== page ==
French vineyards, mountains on two wheels

Taking a break
Taking a break

Imagine pedalling gently along a shady canal tow path, buying a picnic from a local market, and stopping to visit historic villages along the way.  The Canal des Deux Mers Greenway runs for 145km beside the Canal du Midi and the Canal de Garonne, crossing three regions with Midi-Pyrenees at its heart.
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Or maybe try the Lot Valley Véloroute which runs for 160km through Midi-Pyrénées and neighbouring Aquitaine, using peaceful back roads and a disused railway line.  Explore Toulouse with a city cycle hired from one of 282 automatic bike hire stations; with more than 500km of cycle paths, the regional capital ranks third amongst French cities for the best cycle path network.  And for the ultimate in easy cycling, hire an electric bike for a pootle through the Armagnac vineyards – the perfect two-wheeled tour for lapsed cyclists.

Hill climbing in the Midi-Pyrénées
Hill climbing in the Midi-Pyrénées

Go up a gear

Keen cyclists who want more of a challenge can pedal in the tyre tracks of the professionals on the famous Route des Cols which links the Atlantic with the Mediterranean.  The departments of Hautes-Pyrénées, Haute-Garonne and Ariège have helped cyclists pace themselves by erecting signs a kilometre apart to show the distance to the top, the gradient and altitude.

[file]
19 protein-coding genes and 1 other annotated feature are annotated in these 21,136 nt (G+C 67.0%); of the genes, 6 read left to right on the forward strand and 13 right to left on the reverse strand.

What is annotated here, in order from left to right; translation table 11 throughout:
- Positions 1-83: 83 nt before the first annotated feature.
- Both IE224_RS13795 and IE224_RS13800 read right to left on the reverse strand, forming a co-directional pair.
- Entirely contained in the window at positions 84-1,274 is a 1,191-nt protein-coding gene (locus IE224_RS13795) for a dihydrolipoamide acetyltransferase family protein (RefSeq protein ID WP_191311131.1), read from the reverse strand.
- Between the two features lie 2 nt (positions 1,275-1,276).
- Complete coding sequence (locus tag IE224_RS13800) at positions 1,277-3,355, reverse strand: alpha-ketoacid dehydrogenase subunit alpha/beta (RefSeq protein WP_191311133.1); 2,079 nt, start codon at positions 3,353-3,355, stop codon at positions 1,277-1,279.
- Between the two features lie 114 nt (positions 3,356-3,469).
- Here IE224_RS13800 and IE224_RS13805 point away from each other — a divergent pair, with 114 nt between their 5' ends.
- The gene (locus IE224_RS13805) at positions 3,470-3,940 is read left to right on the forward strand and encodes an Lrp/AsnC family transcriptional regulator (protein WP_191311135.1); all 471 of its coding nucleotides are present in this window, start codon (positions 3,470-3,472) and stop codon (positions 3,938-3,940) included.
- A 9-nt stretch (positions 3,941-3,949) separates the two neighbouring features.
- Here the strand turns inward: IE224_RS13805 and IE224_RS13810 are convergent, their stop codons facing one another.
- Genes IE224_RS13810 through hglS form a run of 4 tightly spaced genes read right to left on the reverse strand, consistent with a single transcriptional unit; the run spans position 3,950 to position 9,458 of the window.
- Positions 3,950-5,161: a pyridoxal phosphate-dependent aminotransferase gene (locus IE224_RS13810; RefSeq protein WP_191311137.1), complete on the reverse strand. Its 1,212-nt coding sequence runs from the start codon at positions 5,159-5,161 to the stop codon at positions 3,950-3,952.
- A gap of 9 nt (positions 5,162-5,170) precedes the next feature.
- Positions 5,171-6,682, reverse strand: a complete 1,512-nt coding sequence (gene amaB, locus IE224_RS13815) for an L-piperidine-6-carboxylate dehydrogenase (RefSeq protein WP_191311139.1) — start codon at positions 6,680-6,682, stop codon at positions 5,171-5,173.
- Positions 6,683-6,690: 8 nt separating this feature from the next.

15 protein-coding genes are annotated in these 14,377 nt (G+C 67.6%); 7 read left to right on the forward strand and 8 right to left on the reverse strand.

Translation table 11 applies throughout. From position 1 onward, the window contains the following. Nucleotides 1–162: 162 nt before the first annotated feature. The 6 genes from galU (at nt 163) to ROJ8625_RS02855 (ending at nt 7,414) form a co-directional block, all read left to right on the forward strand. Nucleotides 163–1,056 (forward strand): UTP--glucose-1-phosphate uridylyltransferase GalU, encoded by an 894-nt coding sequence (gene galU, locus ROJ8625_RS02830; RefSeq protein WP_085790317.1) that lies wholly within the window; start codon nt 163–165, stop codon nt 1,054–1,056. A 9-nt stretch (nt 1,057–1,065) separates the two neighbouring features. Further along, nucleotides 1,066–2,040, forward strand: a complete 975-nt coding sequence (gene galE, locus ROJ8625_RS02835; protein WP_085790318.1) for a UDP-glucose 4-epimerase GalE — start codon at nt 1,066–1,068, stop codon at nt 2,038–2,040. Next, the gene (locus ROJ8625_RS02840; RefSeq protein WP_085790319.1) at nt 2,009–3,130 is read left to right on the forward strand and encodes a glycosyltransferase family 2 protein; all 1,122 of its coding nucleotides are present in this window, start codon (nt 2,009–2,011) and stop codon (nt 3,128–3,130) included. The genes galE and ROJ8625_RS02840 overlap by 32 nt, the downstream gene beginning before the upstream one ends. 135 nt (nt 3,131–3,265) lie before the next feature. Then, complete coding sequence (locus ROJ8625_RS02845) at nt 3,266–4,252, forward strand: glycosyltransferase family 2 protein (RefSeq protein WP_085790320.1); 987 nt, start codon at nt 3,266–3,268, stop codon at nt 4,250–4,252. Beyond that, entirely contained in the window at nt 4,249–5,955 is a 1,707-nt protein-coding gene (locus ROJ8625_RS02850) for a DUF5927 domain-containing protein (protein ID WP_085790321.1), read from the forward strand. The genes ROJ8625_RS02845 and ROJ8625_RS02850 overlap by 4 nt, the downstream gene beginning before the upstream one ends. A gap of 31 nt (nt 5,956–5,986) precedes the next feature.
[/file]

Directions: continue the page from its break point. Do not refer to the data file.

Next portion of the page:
www.laroutedescols.com

Or try the 700km circuit linking the 10 Aveyron villages classified as being amongst the Most Beautiful Villages of France.   Graded Intermediate, the route is divided into seven stages of around 100km each, passing through the Lot Valley and the Tarn Gorge, over the Aubrac Plateau and along the Aveyron river.

Enjoy a shot of adrenalin?  Midi-Pyrénées is home to around 20 mountain biking – or VTT – centres approved by the French Cycling Federation and French Cycle-Touring Federation.   Each boasts at least 100km of graded and waymarked trails from easy and family-friendly circuits to challenging descents.   And for those with absolutely no nerves, the Pic du Midi and Pic du Jer descents are legendary amongst cyclists.

Cycling past Chateau La Grezette, Caillac

 

Watch the expert

Third biggest sporting event after the Olympic Games and the football World Cup, the Tour de France has visited the Pyrenees every year since 1910.  This year, Midi-Pyrénées will host three mountain stages on 14, 15 and 16 July, with stages from Muret to Rodez on 17 July and Rodez to Mende on 18 July.

There are many other important cycle events across the region over the summer, but none bigger than the 77th International Cycling Federation Week in Albi from 2-9 August.   Europe’s largest cycling rally, it attracts 15,000 cyclists, more than 1,000 of them from abroad, who ride dozens of road and mountain-biking circuits.

www.tourism-midi-pyrenees.co.uk

Bruce McMichael

I am freelance journalist and published author focusing on food and drink; business startups and enterprise; culture and travel. I have also written about the global upstream oil and gas industry, shipping and current affairs. Based in London, I travel widely, particularly across western Europe. I have chaired many conferences and meetings, spoken at conferences and events and often appear on radio and TV talking most about food, the business of food and being an entrepreneur.

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